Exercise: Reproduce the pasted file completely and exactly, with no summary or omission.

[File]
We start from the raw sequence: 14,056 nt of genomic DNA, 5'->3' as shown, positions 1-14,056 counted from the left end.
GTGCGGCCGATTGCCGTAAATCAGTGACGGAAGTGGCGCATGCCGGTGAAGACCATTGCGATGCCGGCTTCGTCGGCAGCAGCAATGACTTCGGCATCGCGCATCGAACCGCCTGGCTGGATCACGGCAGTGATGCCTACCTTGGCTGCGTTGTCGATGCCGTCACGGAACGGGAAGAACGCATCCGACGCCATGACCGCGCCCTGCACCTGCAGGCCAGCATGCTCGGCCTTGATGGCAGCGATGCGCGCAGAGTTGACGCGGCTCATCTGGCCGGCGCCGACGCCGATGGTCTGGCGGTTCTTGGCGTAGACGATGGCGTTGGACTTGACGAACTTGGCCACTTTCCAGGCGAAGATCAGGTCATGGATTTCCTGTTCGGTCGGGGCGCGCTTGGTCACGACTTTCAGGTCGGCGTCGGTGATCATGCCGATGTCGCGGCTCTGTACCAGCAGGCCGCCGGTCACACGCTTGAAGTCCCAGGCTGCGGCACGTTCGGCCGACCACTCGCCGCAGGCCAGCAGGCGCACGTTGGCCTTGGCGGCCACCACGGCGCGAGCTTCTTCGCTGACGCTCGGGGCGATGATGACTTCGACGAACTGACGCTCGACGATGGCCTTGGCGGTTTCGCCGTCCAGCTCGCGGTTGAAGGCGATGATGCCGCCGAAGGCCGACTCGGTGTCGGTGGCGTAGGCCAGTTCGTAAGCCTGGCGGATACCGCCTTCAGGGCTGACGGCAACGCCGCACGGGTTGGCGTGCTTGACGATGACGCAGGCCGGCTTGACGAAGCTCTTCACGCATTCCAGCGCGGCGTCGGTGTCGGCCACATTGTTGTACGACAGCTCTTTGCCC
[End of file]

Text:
We start from the raw sequence: 14,056 nt of genomic DNA, 5'->3' as shown, positions 1-14,056 counted from the left end.
GTGCGGCCGATTGCCGTAAATCAGTGACGGAAGTGGCGCATGCCGGTGAAGACCATTGCGATGCCGGCTTCGTCGGCAGCAGCAATGACTTCGGCATCGCGCATCGAACCGCCTGGCTGGATCACGGCAGTGATGCCTACCTTGGCTGCGTTGTCGATGCCGTCACGGAACGGGAAGAACGCATCCGACGCCATGACCGCGCCCTGCACCTGCAGGCCAGCATGCTCGGCCTTGATGGCAGCGATGCGCGCAGAGTTGACGCGGCTCATCTGGCCGGCGCCGACGCCGATGGTCTGGCGGTTCTTGGCGTAGACGATGGCGTTGGACTTGACGAACTTGGCCACTTTCCAGGCGAAGATCAGGTCATGGATTTCCTGTTCGGTCGGGGCGCGCTTGGTCACGACTTTCAGGTCGGCGTCGGTGATCATGCCGATGTCGCGGCTCTGTACCAGCAGGCCGCCGGTCACACGCTTGAAGTCCCAGGCTGCGGCACGTTCGGCCGACCACTCGCCGCAGGCCAGCAGGCGCACGTTGGCCTTGGCGGCCACCACGGCGCGAGCTTCTTCGCTGACGCTCGGGGCGATGATGACTTCGACGAACTGACGCTCGACGATGGCCTTGGCGGTTTCGCCGTCCAGCTCGCGGTTGAAGGCGATGATGCCGCCGAAGGCCGACTCGGTGTCGGTGGCGTAGGCCAGTTCGTAAGCCTGGCGGATACCGCCTTCAGGGCTGACGGCAACGCCGCACGGGTTGGCGTGCTTGACGATGACGCAGGCCGGCTTGACGAAGCTCTTCACGCATTCCAGCGCGGCGTCGGTGTCGGCCACATTGTTGTACGACAGCTCTTTGCCC